What do they want? And where's the money?

In an interview with the American Press Institute, 2008-2009 Reynolds Fellow Bill Densmore outlines four things digital news consumers want, what the media ecosystem will look like in five years, what news consumers will pay for and what platform they might use.

1. What do digital consumers want?

Digital consumers want four things:

TRUSTWORTHINESS: The Internet offers access to information from anywhere. But can you rely upon it to make critical life decisions? It's for this reason that some of the most trusted brands in traditional media have successfully ported to the Web and why local newspapers — for their traditional constituencies at least — can also port their core service — trustworthiness — to the Web, whatever the product.

ACCESS: With nearly unlimited information on the Web, the biggest challenge is finding what you need when you need it. The first paradigm for meeting this challenge has been search. But search is only one method of discovery. In addition, as deep and wide as is the content well of the Internet, much more information is still not accessible. This other well — perhaps larger than the Web today — includes information in a challenging, complicated or proprietary format, or information for which the owner demands compensation. Such information is either invisible, or just not on the Web at all. An element of access is bringing that information to the Web through better discovery tools and through a mechanism for sharing its value with users.

CONTROL: One of the simplest human desires is to feel in control of our surroundings and civic space. We may willingly surrender that control for other values, but we want that to be our choice. Digital consumers are no different. And that means we want control over our personal "persona" and the data that we share across the Web. Respect for that simple human desire is evident in the evolution of privacy policies at Facebook and Twitter. A fundamental digital right has to be absolute control over your personal data - including its portability and permanence (or lack thereof), and the ability to change it when you want and how you want.

VALUE: In his book about the building of Visa, Dee Hock called what we know of as a credit-card company "the world's largest system for the exchange of value." It may be that the word exchange is as important as the word value in that context. Because value is not assigned by one party; it's the result of an equitable negotiation, a sharing, among parties. Consumers flock to value, whether it's the chance to search what was initially a disorganized wilderness (InfoSeek/Yahoo/Google), a way to post personal photos and videos (Flickr/YouTube), a way to share personal stories (Facebook), or flash the latest insights (Twitter).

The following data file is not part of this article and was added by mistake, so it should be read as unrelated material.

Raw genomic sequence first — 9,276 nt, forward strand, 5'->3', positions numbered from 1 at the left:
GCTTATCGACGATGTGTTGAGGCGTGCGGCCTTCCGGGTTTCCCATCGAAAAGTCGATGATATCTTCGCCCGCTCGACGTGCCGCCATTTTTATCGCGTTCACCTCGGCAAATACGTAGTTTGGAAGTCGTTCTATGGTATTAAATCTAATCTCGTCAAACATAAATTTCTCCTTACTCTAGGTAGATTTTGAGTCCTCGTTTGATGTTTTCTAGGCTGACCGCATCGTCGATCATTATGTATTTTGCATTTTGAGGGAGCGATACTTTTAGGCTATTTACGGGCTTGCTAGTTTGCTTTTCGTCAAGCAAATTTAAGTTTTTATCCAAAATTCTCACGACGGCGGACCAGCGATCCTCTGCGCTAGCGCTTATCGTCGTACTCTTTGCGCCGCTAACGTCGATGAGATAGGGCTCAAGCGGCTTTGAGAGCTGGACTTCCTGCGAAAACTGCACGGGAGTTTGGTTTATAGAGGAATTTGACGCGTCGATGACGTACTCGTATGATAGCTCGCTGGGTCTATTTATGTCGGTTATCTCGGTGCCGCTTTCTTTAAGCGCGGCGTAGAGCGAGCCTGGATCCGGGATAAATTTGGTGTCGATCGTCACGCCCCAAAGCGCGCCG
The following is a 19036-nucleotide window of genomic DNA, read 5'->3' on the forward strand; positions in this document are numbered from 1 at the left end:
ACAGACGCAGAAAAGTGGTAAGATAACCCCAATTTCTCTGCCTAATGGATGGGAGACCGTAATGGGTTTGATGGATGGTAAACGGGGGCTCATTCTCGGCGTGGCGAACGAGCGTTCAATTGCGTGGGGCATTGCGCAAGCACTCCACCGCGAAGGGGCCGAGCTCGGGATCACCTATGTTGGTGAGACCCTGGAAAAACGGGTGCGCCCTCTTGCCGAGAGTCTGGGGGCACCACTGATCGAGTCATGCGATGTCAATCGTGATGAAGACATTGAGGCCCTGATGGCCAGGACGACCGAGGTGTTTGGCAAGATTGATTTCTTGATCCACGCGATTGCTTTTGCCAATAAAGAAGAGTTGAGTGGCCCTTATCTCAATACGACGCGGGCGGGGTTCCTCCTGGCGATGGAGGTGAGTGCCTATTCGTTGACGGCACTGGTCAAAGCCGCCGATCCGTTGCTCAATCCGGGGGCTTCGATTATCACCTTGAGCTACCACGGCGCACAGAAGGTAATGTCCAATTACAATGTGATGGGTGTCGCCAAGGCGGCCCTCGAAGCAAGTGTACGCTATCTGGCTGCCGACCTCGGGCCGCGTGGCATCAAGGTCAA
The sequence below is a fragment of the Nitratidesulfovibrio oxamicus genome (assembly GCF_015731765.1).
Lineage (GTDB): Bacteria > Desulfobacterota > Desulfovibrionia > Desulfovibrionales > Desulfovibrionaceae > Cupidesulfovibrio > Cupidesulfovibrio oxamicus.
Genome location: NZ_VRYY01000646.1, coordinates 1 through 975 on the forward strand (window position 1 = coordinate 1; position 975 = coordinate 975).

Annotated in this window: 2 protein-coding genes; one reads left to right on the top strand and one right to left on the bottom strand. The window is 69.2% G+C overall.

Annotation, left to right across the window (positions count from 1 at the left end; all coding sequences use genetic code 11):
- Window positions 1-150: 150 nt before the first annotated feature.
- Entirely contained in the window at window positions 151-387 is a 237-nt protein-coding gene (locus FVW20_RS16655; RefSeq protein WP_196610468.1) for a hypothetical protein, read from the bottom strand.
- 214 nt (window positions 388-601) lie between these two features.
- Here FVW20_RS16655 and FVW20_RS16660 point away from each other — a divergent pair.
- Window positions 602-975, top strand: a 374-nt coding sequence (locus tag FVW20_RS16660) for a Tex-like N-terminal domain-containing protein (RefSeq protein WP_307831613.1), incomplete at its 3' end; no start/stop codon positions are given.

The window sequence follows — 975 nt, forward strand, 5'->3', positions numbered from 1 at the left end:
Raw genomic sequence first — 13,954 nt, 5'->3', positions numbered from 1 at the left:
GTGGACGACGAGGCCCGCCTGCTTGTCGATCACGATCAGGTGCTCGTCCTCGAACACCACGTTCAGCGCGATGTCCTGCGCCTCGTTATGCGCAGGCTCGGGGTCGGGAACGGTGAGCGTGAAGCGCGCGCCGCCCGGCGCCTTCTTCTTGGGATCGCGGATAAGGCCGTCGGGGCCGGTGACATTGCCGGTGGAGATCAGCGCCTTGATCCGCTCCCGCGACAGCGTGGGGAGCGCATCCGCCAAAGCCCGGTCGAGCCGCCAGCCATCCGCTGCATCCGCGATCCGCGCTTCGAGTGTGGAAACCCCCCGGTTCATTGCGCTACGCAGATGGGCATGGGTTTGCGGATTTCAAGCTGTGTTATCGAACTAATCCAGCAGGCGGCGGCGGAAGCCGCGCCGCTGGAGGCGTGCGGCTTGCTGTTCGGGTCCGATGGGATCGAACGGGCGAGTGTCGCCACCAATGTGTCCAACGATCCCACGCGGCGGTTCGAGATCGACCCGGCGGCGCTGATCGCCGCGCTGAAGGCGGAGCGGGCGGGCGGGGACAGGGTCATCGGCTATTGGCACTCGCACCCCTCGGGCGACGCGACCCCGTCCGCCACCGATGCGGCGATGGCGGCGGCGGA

2. Where's the money?

See the answer above. It's in the controlled discovery and sharing of value, or in our context, valuable, trustworthy information that improves living.

3. What kinds of content are consumers willing to pay for?

This question is framed too narrowly. What is the experience users are willing to pay for? Information is not a product. It's not a story, a photograph, a video. Information only has value when it conveys or leads to knowledge. So providing tools for knowledge discovery is a service. Some services consumers are likely to pay for include:

  • Public or non-proprietary information discovered or collected in new and insightful ways that lead to unexpected insight or knowledge.
  • Services that deepen relationships, make our day go faster or more easily, or give us exclusive or empowering knowledge.
  • Services that allow us to make money or save money.

4. We've heard a lot lately about e-readers like the Kindle and apps on smart phones. What digital delivery platforms look most promising?

I answer this informed by my own experience. I don't think we've seen the killer platform yet. It's something between the Kindle and the iPhone. It's in color and it's flexible enough to be shoehorned into a bag or briefcase. The screen size is less important than what you can do with it. It has to be effectively always on and always, always, always, connected. It needs to combine e-mail with the web with the ability to write or type. It understands speech and it speaks.

5. What will the media ecosystem look like in five years?

The notion of publisher may seem anachronistic in five years. In the last millennium, publishers aggregated information products and controlled their distribution in the marketplace. InfoValets will aggregate users. Publishers will be much smaller and "nichier," and marketplaces more distributed. The migration path for today's publishers is to learn how to make money presenting users with information from anywhere, whether the publisher owns it or not. And the publishers who become InfoValets and learn how to share value and values with users will find themselves at the center of open marketplaces controlled by consumers where much value is profitably exchanged. All that's needed for this ecosystem to emerge is a technical platform for exchanging value in information commerce.

This interview is the fourth in a series of conversations with five media executives who shared their deep knowledge and expertise at API's Newsmedia Economic Action Plan Conference in September. The program addressed one of the most critical issues facing the news industry: generating revenue from online content. The conference was based on the Institute's Newsmedia Economic Action Plan, an integrated five-point plan to guide the news industry through the current disruptions and position it for the future.



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